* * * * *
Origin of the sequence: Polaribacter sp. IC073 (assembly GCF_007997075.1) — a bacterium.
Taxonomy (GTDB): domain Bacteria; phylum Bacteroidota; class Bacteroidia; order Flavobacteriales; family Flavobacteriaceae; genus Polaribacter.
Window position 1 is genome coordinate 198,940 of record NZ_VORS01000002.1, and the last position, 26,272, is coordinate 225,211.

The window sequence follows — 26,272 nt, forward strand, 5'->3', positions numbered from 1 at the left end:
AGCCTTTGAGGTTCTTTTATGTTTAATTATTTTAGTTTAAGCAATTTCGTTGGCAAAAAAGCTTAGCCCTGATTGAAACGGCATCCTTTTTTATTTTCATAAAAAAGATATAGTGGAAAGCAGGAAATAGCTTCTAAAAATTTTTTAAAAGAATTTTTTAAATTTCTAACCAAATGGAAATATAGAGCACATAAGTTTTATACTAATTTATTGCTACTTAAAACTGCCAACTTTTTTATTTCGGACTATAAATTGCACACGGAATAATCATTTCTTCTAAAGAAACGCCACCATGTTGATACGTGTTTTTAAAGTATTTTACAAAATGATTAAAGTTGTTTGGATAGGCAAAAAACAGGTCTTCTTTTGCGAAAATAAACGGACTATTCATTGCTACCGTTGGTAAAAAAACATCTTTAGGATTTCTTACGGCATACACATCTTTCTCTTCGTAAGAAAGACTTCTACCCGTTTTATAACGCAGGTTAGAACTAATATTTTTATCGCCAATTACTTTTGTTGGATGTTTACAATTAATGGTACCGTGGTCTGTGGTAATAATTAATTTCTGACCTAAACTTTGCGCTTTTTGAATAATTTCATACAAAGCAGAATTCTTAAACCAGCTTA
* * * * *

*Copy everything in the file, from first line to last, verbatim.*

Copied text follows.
Origin of the sequence: Polaribacter sp. IC073 (assembly GCF_007997075.1) — a bacterium.
Taxonomy (GTDB): domain Bacteria; phylum Bacteroidota; class Bacteroidia; order Flavobacteriales; family Flavobacteriaceae; genus Polaribacter.
Window position 1 is genome coordinate 198,940 of record NZ_VORS01000002.1, and the last position, 26,272, is coordinate 225,211.

The window sequence follows — 26,272 nt, forward strand, 5'->3', positions numbered from 1 at the left end:
AGCCTTTGAGGTTCTTTTATGTTTAATTATTTTAGTTTAAGCAATTTCGTTGGCAAAAAAGCTTAGCCCTGATTGAAACGGCATCCTTTTTTATTTTCATAAAAAAGATATAGTGGAAAGCAGGAAATAGCTTCTAAAAATTTTTTAAAAGAATTTTTTAAATTTCTAACCAAATGGAAATATAGAGCACATAAGTTTTATACTAATTTATTGCTACTTAAAACTGCCAACTTTTTTATTTCGGACTATAAATTGCACACGGAATAATCATTTCTTCTAAAGAAACGCCACCATGTTGATACGTGTTTTTAAAGTATTTTACAAAATGATTAAAGTTGTTTGGATAGGCAAAAAACAGGTCTTCTTTTGCGAAAATAAACGGACTATTCATTGCTACCGTTGGTAAAAAAACATCTTTAGGATTTCTTACGGCATACACATCTTTCTCTTCGTAAGAAAGACTTCTACCCGTTTTATAACGCAGGTTAGAACTAATATTTTTATCGCCAATTACTTTTGTTGGATGTTTACAATTAATGGTACCGTGGTCTGTGGTAATAATTAATTTCTGACCTAAACTTTGCGCTTTTTGAATAATTTCATACAAAGCAGAATTCTTAAACCAGCTTA